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International Criminal Court issues arrest warrants for Russian officials for attacking civilians in Ukraine

The court accused ex-Defence Minister Sergei Shoigu and Russian Army chief Valery Gerasimov of war crimes and crimes against humanity by attacking civilian targets in Ukraine. The ICC had previously issued a warrant for Russian President Vladimir Putin for attacks on children in Ukraine.

Edited By: Aveek Banerjee @AveekABanerjee Moscow Updated on: June 25, 2024 19:40 IST
Russia's ex-Defence Minister Sergei Shoigu and Chief of the
Image Source : REUTERS Russia's ex-Defence Minister Sergei Shoigu and Chief of the General Staff of Russian Armed Forces Valery Gerasimov

The Hague: In a significant move, the International Criminal Court on Tuesday issued arrest warrants for Russia's former defence minister Sergei Shoigu and its military chief of staff Gen Valery Gerasimov of war crimes and crimes against humanity for attacking civilian targets in Ukraine. This comes at a time of intense battle between Moscow and Kyiv in recent days that have left scores of people dead.

In an official statement, the court noted that "there are reasonable grounds to believe" that the two officials are involved in the war crime of directing attacks at civilian objects and causing excessive harm to civilians. They also bear responsibility for missile strikes carried out by the Russian armed forces against the Ukrainian electric infrastructure from at least October 10, 2022, until at least March 9, 2023.

"The (Pre-Trial) Chamber (II) observed that one of the core objectives of international humanitarian law is the protection of civilians in armed conflicts. Therefore, the Chamber, when assessing criminal responsibility for the alleged perpetration of war crimes during the conduct of hostilities, must consider whether the alleged conduct abided by the principle of distinction, which prohibits the use of armed force against civilians and other protected persons," it further said.

Under the leadership of Shoigu and Gerasimov, the Russian military has launched waves of missile and drone strikes on Ukraine that have killed thousands and damaged the country's energy system and other vital infrastructure. Moscow has insisted that it only has targeted military facilities despite daily casualties in civilian areas.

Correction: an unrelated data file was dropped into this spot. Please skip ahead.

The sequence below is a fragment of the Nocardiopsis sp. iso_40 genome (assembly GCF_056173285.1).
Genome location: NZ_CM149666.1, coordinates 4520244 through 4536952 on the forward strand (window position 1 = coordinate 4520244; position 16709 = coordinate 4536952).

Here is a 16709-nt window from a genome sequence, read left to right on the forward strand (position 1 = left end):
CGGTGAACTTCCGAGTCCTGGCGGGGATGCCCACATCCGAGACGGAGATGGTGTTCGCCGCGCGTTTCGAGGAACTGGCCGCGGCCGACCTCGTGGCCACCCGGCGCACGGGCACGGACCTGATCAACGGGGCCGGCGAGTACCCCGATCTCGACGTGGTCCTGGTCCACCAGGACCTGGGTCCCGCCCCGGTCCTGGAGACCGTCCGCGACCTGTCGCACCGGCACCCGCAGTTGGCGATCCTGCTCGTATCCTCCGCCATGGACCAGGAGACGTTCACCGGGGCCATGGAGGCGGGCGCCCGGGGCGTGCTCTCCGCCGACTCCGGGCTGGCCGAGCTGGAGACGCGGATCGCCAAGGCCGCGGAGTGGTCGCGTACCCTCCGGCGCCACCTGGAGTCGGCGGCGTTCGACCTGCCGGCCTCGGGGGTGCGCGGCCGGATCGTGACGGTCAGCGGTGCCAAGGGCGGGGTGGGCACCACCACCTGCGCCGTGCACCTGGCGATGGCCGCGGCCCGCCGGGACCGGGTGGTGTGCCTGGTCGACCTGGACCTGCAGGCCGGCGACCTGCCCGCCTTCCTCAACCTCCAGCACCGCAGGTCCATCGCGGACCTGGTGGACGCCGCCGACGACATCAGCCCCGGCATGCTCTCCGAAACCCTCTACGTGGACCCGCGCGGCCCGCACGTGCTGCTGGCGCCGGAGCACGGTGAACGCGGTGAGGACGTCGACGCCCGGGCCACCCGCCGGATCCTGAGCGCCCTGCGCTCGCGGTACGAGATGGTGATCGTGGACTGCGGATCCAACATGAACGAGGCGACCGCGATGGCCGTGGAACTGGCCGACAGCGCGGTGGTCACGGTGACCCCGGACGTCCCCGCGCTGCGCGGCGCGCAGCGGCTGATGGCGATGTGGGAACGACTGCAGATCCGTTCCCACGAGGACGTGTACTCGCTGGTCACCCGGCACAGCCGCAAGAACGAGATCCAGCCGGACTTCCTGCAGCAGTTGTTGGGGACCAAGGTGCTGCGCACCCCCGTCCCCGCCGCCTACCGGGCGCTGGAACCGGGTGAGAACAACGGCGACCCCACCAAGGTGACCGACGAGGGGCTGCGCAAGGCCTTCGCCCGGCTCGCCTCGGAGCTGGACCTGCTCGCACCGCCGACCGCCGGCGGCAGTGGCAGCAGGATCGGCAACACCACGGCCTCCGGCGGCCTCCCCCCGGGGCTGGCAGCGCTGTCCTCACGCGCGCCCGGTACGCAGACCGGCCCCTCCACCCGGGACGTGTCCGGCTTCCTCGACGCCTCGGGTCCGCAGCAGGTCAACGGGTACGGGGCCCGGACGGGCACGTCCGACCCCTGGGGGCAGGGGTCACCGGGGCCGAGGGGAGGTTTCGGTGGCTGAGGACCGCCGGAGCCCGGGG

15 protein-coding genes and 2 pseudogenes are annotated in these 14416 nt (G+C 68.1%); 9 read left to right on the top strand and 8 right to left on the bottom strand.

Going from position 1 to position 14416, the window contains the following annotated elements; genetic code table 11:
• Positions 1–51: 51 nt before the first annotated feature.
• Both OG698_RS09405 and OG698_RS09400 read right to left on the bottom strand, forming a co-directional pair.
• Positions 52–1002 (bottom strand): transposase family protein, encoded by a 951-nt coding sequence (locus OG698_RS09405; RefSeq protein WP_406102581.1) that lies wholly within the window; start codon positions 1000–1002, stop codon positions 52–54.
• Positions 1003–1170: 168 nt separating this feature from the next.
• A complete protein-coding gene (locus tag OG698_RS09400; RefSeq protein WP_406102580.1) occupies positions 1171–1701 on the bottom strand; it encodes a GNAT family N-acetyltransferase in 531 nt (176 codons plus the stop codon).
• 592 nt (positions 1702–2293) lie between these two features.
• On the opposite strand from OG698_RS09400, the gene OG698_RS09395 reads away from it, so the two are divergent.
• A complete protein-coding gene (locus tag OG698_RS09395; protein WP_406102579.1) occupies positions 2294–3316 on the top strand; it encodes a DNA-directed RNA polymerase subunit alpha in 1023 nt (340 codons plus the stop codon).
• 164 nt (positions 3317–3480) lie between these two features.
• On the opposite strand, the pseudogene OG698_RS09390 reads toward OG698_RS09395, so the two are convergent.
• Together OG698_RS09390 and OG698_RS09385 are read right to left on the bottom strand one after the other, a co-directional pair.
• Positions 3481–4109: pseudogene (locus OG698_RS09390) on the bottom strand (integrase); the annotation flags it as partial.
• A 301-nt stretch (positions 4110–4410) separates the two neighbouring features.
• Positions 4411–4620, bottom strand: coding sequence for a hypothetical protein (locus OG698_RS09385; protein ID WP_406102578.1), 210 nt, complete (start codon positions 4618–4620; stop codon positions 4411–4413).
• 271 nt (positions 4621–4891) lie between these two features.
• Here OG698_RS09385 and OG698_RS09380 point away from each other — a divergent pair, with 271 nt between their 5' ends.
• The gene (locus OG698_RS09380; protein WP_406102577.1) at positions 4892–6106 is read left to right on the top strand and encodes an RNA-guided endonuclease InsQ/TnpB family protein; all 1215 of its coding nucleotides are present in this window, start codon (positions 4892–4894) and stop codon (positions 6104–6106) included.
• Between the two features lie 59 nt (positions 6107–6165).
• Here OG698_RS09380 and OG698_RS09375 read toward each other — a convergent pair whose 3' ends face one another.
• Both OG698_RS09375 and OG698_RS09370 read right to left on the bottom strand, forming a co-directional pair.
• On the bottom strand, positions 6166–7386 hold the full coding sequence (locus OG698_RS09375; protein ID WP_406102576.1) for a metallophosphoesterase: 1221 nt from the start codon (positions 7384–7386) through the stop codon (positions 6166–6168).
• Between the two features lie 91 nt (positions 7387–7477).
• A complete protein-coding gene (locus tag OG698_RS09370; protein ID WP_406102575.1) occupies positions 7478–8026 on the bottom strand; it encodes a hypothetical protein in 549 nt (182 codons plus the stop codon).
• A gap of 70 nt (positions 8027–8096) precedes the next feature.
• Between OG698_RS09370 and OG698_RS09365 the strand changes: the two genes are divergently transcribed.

Russia, which like Ukraine is not a member of the ICC, has repeatedly said Ukraine's energy infrastructure is a legitimate military target and denies targeting civilians or civilian infrastructure. However, the court has no means to enforce an arrest, and many of its previous rulings have been ignored in the past as it does not have a force of its own.

ICC arrest warrant against Putin

Russia isn't a member of the global court, doesn't recognise its jurisdiction and refuses to hand over suspects. In March last year, the international court issued arrest warrants against Russian President Vladimir Putin for alleged war crimes committed by Russian forces in Ukraine, including abduction of children. Putin was charged along with Maria Alekseyevna Lvova-Belova, the Russian Commissioner for Children's Rights. Russia rejected the allegations and imposed sanctions on ICC prosecutor Karim Khan and British ministers in August last year in a tit-for-tat move.

Russia began criminal proceedings against Khan and three ICC judges in March on the grounds that they had committed "signs of crimes" in accordance with Russian law. This includes deliberately unlawful detention in the cases of the judges and knowingly accusing an innocent person of a crime in Khan's case.

Putin replaced Shoigu as defense minister in a Cabinet shakeup in May as he began his fifth term as president. Shoigu, 69, has been widely seen as a key figure in Putin's decision to invade Ukraine on February 24, 2022. Shoigu, who had personal ties with Putin, got a soft landing with the high-profile post of secretary of Russia's Security Council

Which leaders have been named in ICC arrest warrants?


The ICC has also issued arrest warrants for the infamous Libyan dictator, Sudan's ousted president Omar Al-Bashir, African warlord Joseph Kony and more. None of these leaders, who were named for war crimes, were actually arrested as Bashir and Kony remain at large while Gaddafi was killed in 2011.

The founding Rome Statute of the ICC obliges all 124 signatory states to arrest and hand over any individual subject to an arrest warrant if they set foot on their territory. However, the court has no means to enforce an arrest, although member states ignoring the arrest calls can be sanctioned.

The ICC is the permanent court of last resort, established in 2002 to prosecute individuals for war crimes, crimes against humanity, genocide and the crime of aggression. Several countries don't accept the court's jurisdiction, including the United States, China and Russia. The ICC becomes involved when nations are unable or unwilling to prosecute crimes on their territory.

In a major move, ICC prosecutor Khan said he made a request for the arrest warrants of Israeli Prime Minister Benjamin Netanyahu and his defence chief Yoav Gallant in May, along with three Hamas leaders for alleged war crimes and crimes against humanity. Israel and Hamas reacted furiously to the allegations put forth by Khan. The announcement deepens Israel's isolation as it presses ahead in Gaza, and the threat of arrest could make it difficult for the Israeli leaders to travel abroad.

(with inputs from agencies)

ALSO READ | UK politician Nigel Farage sparks criticism for saying West 'provoked' Putin to attack Ukraine



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